All of this dry weather has increased predator pressure on the farm. Coyotes now visit every afternoon and we�ve lost a few chickens. With very limited water and food sources in local forests, the farm has become their best source of sustenance. Over the labor day weekend, I will listen closely for every guinea fowl alarm and run toward the disturbance as fast as I can. I�m a vegan, a peaceful person, and have complete empathy for the food chain. However, if our animals continue to be threatened, we may have no other option but to consider hiring a coyote removal specialist.
Luckily, we�ve not lost any guinea fowl, ducks, or geese. The geese are very social but do not easily interact with a 6�2� person standing up. Here�s a glimpse of some quality time with geese at their level.
We�ve been doing Fall planting and that means all the raised beds have to be refilled with alpaca compost when the spring/summer plants are removed. Since we process 20,000 pounds of alpaca manure into compost every year, the alpaca compost screener we designed is working overtime. Peter, who helps us with farm chores, designed a new addition to the compost screener to automatically deflect rocks and sticks away from the screened compost. We call this new device, �The Peter�. Here�s a photo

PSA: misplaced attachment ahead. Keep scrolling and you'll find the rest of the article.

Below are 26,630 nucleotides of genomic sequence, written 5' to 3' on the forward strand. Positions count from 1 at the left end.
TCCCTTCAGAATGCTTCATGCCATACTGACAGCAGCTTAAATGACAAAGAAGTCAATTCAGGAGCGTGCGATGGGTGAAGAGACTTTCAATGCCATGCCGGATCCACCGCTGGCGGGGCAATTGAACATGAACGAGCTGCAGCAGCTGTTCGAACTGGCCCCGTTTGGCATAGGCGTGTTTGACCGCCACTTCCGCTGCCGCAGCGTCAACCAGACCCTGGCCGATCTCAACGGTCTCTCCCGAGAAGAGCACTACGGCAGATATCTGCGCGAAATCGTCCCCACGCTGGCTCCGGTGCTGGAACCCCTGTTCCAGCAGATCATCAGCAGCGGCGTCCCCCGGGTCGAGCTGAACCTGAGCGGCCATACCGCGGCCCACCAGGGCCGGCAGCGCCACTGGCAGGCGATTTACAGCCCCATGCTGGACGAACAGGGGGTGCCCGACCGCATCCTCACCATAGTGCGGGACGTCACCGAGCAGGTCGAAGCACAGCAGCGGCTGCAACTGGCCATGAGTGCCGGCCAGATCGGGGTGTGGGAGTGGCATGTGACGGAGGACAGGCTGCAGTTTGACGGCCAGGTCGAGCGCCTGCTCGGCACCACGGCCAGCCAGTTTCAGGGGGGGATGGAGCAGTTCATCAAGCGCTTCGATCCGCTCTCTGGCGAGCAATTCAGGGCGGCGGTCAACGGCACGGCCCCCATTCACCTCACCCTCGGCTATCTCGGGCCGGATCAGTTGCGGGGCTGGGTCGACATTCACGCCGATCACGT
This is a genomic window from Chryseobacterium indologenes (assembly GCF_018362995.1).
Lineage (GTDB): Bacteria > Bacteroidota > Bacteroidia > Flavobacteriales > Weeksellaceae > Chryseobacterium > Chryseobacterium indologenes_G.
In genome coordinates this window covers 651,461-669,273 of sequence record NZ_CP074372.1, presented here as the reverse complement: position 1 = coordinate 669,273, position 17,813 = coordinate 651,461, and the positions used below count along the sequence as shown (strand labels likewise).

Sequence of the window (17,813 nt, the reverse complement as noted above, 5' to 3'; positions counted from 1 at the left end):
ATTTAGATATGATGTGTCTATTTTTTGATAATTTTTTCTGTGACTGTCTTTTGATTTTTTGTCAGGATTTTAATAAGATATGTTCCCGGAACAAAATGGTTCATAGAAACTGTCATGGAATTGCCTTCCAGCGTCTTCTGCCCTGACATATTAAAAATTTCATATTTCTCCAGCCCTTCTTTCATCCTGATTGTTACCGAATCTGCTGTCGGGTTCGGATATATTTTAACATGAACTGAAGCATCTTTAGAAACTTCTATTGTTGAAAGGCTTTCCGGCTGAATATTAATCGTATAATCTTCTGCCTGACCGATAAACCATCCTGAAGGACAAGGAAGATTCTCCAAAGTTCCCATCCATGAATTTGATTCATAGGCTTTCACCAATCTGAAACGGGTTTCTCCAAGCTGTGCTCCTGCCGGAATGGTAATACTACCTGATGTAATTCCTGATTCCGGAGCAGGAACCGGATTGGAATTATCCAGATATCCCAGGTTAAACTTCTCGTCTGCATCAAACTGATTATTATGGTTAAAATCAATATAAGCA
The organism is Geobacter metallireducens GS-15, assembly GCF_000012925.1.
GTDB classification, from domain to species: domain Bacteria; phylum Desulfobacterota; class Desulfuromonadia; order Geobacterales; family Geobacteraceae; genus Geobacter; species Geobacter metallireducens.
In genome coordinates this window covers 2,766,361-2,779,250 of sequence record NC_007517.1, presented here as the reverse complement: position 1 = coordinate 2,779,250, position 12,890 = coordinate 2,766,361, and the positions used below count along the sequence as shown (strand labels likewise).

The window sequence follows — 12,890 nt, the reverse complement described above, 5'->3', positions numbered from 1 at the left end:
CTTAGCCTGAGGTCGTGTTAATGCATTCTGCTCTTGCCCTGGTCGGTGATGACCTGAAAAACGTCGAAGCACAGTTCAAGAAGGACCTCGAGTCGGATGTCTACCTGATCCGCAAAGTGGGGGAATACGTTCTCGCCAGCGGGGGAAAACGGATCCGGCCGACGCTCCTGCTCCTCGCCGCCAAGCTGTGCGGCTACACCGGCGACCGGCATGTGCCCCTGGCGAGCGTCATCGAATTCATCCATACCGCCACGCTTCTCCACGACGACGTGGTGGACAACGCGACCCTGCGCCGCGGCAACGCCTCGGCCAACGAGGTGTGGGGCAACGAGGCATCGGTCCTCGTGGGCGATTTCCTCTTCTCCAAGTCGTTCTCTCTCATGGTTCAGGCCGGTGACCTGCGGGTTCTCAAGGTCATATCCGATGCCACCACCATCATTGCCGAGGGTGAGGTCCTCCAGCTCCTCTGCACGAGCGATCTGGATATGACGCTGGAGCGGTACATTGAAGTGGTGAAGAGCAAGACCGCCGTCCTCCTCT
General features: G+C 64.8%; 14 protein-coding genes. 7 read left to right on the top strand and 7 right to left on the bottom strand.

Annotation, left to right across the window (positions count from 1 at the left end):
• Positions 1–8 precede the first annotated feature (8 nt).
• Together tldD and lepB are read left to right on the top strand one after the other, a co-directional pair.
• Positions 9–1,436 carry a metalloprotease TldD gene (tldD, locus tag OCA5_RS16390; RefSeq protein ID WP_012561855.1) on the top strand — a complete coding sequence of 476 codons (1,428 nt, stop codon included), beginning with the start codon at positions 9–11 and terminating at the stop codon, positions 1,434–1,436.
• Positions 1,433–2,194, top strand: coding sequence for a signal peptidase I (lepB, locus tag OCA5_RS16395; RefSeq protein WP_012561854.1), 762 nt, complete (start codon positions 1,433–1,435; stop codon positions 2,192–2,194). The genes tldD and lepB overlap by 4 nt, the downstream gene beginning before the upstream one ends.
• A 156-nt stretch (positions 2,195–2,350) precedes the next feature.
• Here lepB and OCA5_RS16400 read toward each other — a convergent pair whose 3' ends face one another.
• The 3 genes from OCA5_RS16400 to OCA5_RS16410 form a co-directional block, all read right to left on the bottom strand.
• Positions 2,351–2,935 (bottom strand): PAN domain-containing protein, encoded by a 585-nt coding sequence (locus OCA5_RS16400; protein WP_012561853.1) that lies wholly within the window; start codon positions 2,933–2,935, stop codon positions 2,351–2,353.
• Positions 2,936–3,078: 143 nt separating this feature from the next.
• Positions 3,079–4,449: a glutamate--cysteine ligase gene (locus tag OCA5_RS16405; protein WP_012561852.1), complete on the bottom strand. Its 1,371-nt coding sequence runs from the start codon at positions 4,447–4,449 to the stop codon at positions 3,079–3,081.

This weekend we�ll continue our preparations for winter. Although it seems strange to touch up paint/varnish/stain, trim trees, add gravel to roads, patch hoop house plastic, and maintain all the cold weather equipment during the first week of September, �winter is coming�. The farm�s 15 acres have to be ready.